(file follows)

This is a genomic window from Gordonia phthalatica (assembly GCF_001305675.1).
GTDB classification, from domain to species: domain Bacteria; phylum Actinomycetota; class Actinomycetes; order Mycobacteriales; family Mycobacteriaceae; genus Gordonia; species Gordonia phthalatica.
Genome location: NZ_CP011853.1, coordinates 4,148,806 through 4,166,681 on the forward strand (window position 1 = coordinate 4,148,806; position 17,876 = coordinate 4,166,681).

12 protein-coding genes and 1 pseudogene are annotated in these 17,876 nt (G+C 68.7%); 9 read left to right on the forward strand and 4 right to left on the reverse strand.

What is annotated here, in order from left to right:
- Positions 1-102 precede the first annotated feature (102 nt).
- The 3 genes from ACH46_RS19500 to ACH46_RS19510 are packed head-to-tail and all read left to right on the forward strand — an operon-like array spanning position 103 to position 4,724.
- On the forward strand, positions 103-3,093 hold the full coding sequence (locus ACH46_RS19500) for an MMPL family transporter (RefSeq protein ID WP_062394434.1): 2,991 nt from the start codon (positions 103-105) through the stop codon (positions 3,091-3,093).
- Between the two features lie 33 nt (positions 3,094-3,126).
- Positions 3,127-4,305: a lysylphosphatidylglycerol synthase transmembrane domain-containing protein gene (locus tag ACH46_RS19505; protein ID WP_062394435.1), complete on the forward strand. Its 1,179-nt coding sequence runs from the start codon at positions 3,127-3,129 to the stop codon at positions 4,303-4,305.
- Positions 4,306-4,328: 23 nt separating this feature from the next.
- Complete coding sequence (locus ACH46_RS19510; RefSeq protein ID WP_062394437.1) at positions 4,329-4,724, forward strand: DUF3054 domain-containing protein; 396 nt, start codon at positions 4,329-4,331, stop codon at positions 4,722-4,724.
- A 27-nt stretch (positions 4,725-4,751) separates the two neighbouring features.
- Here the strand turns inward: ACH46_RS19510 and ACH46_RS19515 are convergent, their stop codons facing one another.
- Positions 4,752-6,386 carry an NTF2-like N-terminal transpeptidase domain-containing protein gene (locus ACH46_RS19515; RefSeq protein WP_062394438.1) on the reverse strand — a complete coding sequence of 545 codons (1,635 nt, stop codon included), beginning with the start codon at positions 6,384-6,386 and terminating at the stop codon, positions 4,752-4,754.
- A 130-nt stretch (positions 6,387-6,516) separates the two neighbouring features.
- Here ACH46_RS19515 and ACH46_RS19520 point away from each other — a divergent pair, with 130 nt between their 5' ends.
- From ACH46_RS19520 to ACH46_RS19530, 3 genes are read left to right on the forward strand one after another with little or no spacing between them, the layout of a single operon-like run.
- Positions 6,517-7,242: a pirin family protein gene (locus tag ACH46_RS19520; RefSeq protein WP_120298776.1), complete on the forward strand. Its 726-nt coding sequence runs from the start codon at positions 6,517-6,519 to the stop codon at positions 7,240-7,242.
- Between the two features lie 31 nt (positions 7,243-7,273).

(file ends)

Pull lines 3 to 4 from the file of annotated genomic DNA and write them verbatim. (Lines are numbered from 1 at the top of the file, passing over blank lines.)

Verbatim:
Genome location: NZ_CP011853.1, coordinates 4,148,806 through 4,166,681 on the forward strand (window position 1 = coordinate 4,148,806; position 17,876 = coordinate 4,166,681).

12 protein-coding genes and 1 pseudogene are annotated in these 17,876 nt (G+C 68.7%); 9 read left to right on the forward strand and 4 right to left on the reverse strand.